Las Vegas, NV landscape
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Home prices are predicted to fall another 3.6 percent by June of 2012, marking a new of 35 percent below the 2006 peak, according to a report by Fiserv.

CNN reported that such a drop would create a "triple dip" in housing, following previous declines of 33 percent in 2010 and 31 percent in 2009. In between the dips, the federal government introduced the First-Time Homebuyer Credit, which gave up to $8,000 in tax incentives for first time homebuyers. Brokers and analysts have said that the credit artifically boosted the housing market by motivating buyers to close before the deadline, but at the expense of sales activity in the subsequent quarters.

The second dip rebounded after banks processed foreclosures at a slower rate in the wake of the robo-signing scandal, but now that it has been mostly resolved, more foreclosures are set to move forward.

Negative market factors include more foreclosures and high unemployment, David Stiff, Fiserv's chief economist, told CNN.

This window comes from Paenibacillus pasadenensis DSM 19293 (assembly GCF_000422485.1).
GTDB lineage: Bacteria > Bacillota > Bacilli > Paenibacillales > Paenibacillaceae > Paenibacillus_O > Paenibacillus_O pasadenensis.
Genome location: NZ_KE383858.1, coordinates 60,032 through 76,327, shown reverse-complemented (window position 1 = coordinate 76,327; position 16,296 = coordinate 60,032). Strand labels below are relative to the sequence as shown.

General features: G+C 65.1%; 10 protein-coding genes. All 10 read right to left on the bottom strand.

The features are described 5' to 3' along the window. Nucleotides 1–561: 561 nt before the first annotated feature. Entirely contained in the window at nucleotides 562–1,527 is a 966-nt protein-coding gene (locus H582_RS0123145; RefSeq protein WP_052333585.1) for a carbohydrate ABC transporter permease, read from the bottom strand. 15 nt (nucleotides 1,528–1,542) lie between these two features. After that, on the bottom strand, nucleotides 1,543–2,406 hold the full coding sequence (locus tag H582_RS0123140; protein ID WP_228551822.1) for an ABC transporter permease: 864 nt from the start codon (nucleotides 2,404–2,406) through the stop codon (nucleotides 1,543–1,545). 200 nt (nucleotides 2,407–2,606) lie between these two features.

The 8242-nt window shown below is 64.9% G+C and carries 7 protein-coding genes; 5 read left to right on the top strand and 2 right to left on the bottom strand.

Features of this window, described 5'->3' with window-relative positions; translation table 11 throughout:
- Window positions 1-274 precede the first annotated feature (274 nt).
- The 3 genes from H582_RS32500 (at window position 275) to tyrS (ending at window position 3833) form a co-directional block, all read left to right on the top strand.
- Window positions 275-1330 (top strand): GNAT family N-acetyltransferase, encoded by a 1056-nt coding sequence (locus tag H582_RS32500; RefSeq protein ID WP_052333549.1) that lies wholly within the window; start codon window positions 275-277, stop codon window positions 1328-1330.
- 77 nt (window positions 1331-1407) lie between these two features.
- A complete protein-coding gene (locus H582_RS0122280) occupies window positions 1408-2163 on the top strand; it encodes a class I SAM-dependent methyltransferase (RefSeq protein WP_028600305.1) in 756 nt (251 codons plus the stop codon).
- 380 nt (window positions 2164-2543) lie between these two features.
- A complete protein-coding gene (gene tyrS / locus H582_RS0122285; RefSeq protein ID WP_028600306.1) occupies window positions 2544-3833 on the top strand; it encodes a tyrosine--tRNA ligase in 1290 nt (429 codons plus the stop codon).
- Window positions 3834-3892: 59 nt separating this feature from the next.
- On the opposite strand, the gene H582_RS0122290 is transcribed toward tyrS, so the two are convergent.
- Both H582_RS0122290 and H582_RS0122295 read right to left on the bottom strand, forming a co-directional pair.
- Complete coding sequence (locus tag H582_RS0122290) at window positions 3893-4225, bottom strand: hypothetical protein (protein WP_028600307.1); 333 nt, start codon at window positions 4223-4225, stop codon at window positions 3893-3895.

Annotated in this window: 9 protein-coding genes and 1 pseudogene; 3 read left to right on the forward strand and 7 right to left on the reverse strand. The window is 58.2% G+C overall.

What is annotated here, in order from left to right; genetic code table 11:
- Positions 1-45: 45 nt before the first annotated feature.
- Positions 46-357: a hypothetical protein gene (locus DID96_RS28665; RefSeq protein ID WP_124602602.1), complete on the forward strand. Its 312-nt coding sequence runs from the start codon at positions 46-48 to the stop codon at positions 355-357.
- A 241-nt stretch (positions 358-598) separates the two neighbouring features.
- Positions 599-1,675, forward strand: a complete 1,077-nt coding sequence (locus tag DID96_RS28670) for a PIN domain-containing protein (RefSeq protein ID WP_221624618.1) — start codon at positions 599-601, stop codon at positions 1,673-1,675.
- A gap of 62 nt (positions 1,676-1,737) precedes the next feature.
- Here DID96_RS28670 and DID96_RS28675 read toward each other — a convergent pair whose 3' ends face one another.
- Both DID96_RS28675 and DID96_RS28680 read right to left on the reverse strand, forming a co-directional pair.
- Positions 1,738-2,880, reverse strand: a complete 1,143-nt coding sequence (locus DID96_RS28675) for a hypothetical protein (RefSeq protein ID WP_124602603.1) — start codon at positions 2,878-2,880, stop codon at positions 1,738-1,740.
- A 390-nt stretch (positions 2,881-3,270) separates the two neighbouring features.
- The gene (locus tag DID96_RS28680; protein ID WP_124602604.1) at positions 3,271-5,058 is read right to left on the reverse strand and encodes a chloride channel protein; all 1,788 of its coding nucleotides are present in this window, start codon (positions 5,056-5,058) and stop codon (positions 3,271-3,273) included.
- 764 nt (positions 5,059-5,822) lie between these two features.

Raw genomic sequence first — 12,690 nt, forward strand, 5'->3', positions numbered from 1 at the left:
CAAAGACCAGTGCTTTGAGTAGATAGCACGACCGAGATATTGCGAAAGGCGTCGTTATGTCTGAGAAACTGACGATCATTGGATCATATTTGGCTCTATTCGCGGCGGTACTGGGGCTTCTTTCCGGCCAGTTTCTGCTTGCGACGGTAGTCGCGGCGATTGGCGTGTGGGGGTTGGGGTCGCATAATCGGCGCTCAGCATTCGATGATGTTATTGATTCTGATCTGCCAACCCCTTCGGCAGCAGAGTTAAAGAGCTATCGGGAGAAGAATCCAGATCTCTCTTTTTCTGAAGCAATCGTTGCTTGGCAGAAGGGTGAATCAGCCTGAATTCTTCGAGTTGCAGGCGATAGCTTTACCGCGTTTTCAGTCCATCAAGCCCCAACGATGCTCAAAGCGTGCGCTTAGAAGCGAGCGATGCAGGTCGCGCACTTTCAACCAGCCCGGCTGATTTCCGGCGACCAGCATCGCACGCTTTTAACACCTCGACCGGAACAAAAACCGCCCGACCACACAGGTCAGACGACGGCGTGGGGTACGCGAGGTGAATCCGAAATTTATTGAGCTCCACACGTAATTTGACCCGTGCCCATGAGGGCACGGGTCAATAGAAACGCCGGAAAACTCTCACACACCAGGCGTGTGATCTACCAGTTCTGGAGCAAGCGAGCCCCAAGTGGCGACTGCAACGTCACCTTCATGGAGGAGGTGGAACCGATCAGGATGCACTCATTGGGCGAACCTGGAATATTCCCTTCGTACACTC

Naples, Fla. is expected to take the largest hit in the country, with an 18.9 percent drop in prices, according to the Fiserv report. Home prices in the area are already down 61 percent from the 2006 peak. Last Vegas is projected to fall 15.9 percent, for a total of 66 percent down from the peak, while Miami is predicted to decline 13.2 percent to a total of 57 percent down from the peak.

Some areas are predicted to see price gains, led by Madera, Calif. and Carson City, Nev., which will increase by 15.5 percent from current values, but prices are still less than half of of 2006 levels.

Long-term recovery is also unlikely under the Fiserv report, with just a 2.4 percent increase between June 2012 and June 2013.

Write to Roland Li at